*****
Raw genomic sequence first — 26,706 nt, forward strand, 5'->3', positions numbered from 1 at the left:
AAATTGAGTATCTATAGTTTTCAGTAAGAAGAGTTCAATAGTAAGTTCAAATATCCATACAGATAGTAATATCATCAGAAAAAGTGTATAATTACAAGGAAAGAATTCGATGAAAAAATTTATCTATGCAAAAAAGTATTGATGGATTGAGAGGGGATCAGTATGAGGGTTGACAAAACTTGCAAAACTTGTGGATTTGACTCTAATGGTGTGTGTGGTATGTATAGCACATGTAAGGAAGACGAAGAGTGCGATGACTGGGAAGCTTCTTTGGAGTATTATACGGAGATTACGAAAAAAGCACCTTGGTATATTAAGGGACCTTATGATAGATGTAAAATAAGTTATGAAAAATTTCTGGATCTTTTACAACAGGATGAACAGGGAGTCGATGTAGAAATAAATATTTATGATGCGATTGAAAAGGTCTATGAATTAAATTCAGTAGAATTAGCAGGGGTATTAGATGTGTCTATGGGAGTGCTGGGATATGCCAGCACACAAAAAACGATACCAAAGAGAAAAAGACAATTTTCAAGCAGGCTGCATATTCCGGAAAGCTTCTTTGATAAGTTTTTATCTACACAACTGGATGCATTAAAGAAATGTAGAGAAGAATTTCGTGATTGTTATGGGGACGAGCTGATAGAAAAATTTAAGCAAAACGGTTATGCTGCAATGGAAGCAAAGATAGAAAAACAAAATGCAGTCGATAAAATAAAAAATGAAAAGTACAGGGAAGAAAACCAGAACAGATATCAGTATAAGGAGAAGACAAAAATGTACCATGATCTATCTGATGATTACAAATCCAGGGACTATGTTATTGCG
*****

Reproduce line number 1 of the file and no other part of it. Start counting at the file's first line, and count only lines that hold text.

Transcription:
Raw genomic sequence first — 26,706 nt, forward strand, 5'->3', positions numbered from 1 at the left: